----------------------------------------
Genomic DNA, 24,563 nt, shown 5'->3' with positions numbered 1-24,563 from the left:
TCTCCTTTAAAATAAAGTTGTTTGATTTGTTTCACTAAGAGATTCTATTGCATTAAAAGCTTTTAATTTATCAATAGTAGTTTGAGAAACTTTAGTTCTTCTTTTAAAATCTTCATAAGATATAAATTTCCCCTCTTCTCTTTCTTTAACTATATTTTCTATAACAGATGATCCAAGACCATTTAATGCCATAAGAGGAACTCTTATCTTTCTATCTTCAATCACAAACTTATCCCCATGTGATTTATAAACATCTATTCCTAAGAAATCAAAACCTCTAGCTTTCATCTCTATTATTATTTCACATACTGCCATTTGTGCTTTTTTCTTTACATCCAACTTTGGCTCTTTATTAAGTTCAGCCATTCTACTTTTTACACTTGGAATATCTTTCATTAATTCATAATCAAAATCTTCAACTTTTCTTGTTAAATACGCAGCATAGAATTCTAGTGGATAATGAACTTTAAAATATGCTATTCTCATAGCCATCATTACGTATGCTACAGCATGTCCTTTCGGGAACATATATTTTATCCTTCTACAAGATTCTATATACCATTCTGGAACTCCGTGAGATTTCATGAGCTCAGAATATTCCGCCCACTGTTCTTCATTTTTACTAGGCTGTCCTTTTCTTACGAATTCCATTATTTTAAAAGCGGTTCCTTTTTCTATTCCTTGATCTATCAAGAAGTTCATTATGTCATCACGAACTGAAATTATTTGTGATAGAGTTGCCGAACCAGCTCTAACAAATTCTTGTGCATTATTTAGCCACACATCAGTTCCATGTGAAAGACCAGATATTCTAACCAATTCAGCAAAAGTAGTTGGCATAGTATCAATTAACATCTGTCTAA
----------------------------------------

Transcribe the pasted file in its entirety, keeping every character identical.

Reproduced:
Genomic DNA, 24,563 nt, shown 5'->3' with positions numbered 1-24,563 from the left:
TCTCCTTTAAAATAAAGTTGTTTGATTTGTTTCACTAAGAGATTCTATTGCATTAAAAGCTTTTAATTTATCAATAGTAGTTTGAGAAACTTTAGTTCTTCTTTTAAAATCTTCATAAGATATAAATTTCCCCTCTTCTCTTTCTTTAACTATATTTTCTATAACAGATGATCCAAGACCATTTAATGCCATAAGAGGAACTCTTATCTTTCTATCTTCAATCACAAACTTATCCCCATGTGATTTATAAACATCTATTCCTAAGAAATCAAAACCTCTAGCTTTCATCTCTATTATTATTTCACATACTGCCATTTGTGCTTTTTTCTTTACATCCAACTTTGGCTCTTTATTAAGTTCAGCCATTCTACTTTTTACACTTGGAATATCTTTCATTAATTCATAATCAAAATCTTCAACTTTTCTTGTTAAATACGCAGCATAGAATTCTAGTGGATAATGAACTTTAAAATATGCTATTCTCATAGCCATCATTACGTATGCTACAGCATGTCCTTTCGGGAACATATATTTTATCCTTCTACAAGATTCTATATACCATTCTGGAACTCCGTGAGATTTCATGAGCTCAGAATATTCCGCCCACTGTTCTTCATTTTTACTAGGCTGTCCTTTTCTTACGAATTCCATTATTTTAAAAGCGGTTCCTTTTTCTATTCCTTGATCTATCAAGAAGTTCATTATGTCATCACGAACTGAAATTATTTGTGATAGAGTTGCCGAACCAGCTCTAACAAATTCTTGTGCATTATTTAGCCACACATCAGTTCCATGTGAAAGACCAGATATTCTAACCAATTCAGCAAAAGTAGTTGGCATAGTATCAATTAACATCTGTCTAA